‘That’s a human being,’ Ed said. ‘Somebody did that to another human being. Do you recognise him?’
The second man shook his head. ‘He must be dead. Is he dead?’
‘On and off,’ Jim said.
The man offered a puzzled look.
‘We don’t know,’ Ed said.
‘Somebody did that to another human being’ lands like a well placed rock in the middle of the hard-boiled humour. It’s a sentence that is to gather force like a snowball in an avalanche. An awful lot of the writing in this book is as impeccable as that.
Why The Trees? Trees don’t feature in the book much at all. But a character sings the Billie Holiday classic (written by Abel Meeropol / Lewis Allan):
Southern trees bear strange fruit
Blood on the leaves and blood at the root
Black bodies swinging in the southern breeze
Strange fruit hanging from the poplar trees
Pastoral scene of the gallant south
The bulging eyes and the twisted mouth
Scent of magnolias, sweet and fresh
Then the sudden smell of burning flesh
Here is fruit for the crows to pluck
For the rain to gather, for the wind to suck
For the sun to rot, for the trees to drop
Here is a strange and bitter crop
Nearer to the meeting (spoiler): On Friday 28 April news broke that Carolyn Bryant Donham, the woman whose accusation led to a notorious racist murder, had died. Percival Everett got there just before Real Life: in the novel Carolyn Bryant, aka Granny C, is the third person to die in the presence of the small Black corpse. It’s unlikely that the Real Life Carolyn Bryant even heard of this book, but the timing!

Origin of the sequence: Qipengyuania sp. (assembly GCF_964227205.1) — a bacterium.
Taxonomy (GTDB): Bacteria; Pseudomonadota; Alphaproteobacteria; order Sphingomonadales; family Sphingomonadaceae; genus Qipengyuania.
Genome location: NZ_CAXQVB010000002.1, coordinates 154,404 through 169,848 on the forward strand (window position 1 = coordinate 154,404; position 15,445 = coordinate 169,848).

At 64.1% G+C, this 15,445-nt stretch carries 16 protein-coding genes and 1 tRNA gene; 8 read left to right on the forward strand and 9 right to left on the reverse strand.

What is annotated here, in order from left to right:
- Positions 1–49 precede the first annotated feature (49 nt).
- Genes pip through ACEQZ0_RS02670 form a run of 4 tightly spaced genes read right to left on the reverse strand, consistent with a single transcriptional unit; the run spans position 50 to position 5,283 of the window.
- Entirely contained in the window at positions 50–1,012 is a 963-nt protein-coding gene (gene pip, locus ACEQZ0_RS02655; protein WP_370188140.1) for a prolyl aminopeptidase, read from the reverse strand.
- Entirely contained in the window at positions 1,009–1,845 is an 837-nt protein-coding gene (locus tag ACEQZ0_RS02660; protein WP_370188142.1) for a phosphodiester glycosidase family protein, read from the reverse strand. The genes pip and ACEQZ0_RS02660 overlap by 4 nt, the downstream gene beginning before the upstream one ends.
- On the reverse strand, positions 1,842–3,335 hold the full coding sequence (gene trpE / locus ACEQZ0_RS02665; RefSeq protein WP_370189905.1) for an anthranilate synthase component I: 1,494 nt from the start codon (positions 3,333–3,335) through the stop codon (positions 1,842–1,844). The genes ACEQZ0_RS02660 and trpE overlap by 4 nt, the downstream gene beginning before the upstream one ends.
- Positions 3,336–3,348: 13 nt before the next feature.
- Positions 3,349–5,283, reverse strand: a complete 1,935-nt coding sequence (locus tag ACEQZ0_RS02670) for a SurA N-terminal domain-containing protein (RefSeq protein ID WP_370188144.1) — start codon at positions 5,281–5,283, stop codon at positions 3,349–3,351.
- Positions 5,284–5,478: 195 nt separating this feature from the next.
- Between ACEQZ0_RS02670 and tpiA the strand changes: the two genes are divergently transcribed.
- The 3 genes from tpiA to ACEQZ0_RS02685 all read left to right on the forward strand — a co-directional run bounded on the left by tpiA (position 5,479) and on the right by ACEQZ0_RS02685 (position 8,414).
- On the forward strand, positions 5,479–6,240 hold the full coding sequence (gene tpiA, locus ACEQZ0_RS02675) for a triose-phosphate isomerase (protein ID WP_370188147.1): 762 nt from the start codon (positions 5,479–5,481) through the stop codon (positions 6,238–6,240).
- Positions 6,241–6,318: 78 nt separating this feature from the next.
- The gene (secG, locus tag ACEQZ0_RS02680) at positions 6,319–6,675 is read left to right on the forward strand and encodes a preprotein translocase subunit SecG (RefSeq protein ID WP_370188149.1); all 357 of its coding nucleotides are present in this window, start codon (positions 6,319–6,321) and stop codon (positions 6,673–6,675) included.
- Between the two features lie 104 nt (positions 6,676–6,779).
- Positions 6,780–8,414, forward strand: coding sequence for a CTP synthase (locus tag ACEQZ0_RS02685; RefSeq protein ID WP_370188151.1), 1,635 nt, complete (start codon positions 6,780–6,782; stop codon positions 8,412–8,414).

After the meeting: Tragically I came down with a heavy cold (not Covid) on the morning of the meeting, and spared them all the risk of infection. It’s now a couple of days later and the customary brief account of the evening hasn’t materialised, so all I can say in this section of my blog post is: a) one chap beforehand said he could barely read for tears of laughter, until the book went dark and the laughter dried up; b) on the night itself, the conversation turned – as it does – to identity politics, including pronouns (several of us have gender non-conforming family members or friends); and c) they all had a good time while I stayed home nursing a stuffy nose.